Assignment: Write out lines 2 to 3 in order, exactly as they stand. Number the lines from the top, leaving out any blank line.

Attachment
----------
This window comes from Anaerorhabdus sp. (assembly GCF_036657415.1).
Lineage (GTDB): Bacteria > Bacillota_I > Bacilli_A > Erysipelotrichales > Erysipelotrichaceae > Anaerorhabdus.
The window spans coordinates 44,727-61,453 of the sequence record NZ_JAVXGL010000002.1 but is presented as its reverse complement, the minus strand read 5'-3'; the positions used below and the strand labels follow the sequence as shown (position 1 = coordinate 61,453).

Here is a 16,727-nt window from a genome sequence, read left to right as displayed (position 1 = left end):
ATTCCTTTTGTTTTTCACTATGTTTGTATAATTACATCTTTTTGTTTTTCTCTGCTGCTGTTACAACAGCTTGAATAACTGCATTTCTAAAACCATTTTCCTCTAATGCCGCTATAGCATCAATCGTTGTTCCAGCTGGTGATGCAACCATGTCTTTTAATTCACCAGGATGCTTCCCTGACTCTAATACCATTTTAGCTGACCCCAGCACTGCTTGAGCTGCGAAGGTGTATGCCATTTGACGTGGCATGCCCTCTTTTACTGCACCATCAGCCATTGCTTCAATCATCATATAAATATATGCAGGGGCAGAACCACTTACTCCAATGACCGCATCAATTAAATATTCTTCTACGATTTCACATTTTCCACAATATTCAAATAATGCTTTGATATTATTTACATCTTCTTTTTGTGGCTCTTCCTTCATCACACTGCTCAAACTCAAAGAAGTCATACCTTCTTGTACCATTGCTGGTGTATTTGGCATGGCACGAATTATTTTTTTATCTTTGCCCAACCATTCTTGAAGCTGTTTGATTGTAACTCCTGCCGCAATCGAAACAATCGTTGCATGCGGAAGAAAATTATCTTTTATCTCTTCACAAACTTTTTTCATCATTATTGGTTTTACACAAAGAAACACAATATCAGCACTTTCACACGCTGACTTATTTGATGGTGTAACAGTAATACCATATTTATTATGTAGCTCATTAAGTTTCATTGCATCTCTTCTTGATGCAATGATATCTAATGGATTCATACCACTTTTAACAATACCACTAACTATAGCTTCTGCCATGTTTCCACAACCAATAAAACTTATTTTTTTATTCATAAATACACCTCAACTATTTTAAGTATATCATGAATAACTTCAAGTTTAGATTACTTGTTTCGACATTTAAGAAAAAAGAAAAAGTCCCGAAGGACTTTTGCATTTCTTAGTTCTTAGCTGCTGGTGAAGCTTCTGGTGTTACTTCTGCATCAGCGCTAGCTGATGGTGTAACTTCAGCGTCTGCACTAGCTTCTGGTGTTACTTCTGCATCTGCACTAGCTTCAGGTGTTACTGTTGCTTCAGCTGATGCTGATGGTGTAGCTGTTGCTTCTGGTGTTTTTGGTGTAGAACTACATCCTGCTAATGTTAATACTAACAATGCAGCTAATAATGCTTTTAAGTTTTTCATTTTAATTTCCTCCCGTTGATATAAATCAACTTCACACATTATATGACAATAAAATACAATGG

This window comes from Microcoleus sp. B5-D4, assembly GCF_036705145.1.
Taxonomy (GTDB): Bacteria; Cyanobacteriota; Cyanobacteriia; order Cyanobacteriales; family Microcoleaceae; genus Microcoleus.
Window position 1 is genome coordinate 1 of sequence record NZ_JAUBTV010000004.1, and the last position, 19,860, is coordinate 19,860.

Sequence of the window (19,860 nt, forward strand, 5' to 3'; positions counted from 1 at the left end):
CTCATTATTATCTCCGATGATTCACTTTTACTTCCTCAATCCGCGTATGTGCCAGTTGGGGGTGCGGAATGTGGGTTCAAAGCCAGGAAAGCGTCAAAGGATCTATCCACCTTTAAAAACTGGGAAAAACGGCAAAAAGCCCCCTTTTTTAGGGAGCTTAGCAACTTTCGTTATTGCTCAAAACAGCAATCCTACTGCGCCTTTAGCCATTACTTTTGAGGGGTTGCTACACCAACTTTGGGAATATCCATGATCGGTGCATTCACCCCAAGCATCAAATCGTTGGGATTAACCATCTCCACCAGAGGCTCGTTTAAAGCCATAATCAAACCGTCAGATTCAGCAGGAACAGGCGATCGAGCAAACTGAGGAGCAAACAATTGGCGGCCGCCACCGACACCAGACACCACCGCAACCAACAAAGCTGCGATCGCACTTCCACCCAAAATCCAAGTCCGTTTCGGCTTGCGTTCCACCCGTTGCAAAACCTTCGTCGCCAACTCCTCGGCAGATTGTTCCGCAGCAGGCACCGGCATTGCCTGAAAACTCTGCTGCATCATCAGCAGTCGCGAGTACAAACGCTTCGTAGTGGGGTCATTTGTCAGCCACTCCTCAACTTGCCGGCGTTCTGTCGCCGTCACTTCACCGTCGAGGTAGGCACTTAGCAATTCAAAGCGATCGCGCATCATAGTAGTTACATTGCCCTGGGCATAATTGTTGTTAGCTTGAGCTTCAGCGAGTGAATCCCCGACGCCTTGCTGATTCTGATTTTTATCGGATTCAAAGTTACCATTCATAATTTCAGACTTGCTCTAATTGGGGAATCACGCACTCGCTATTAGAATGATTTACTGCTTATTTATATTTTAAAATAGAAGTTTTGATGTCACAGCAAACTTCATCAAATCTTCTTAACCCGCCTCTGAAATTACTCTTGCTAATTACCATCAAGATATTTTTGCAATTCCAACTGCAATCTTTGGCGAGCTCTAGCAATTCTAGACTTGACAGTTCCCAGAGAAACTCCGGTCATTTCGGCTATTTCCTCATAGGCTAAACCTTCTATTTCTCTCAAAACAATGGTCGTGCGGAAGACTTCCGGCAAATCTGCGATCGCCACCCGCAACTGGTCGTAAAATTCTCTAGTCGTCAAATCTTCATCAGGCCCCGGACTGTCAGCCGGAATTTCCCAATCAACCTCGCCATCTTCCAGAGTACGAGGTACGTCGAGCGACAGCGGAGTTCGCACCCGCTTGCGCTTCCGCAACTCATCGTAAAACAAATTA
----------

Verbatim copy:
Lineage (GTDB): Bacteria > Bacillota_I > Bacilli_A > Erysipelotrichales > Erysipelotrichaceae > Anaerorhabdus.
The window spans coordinates 44,727-61,453 of the sequence record NZ_JAVXGL010000002.1 but is presented as its reverse complement, the minus strand read 5'-3'; the positions used below and the strand labels follow the sequence as shown (position 1 = coordinate 61,453).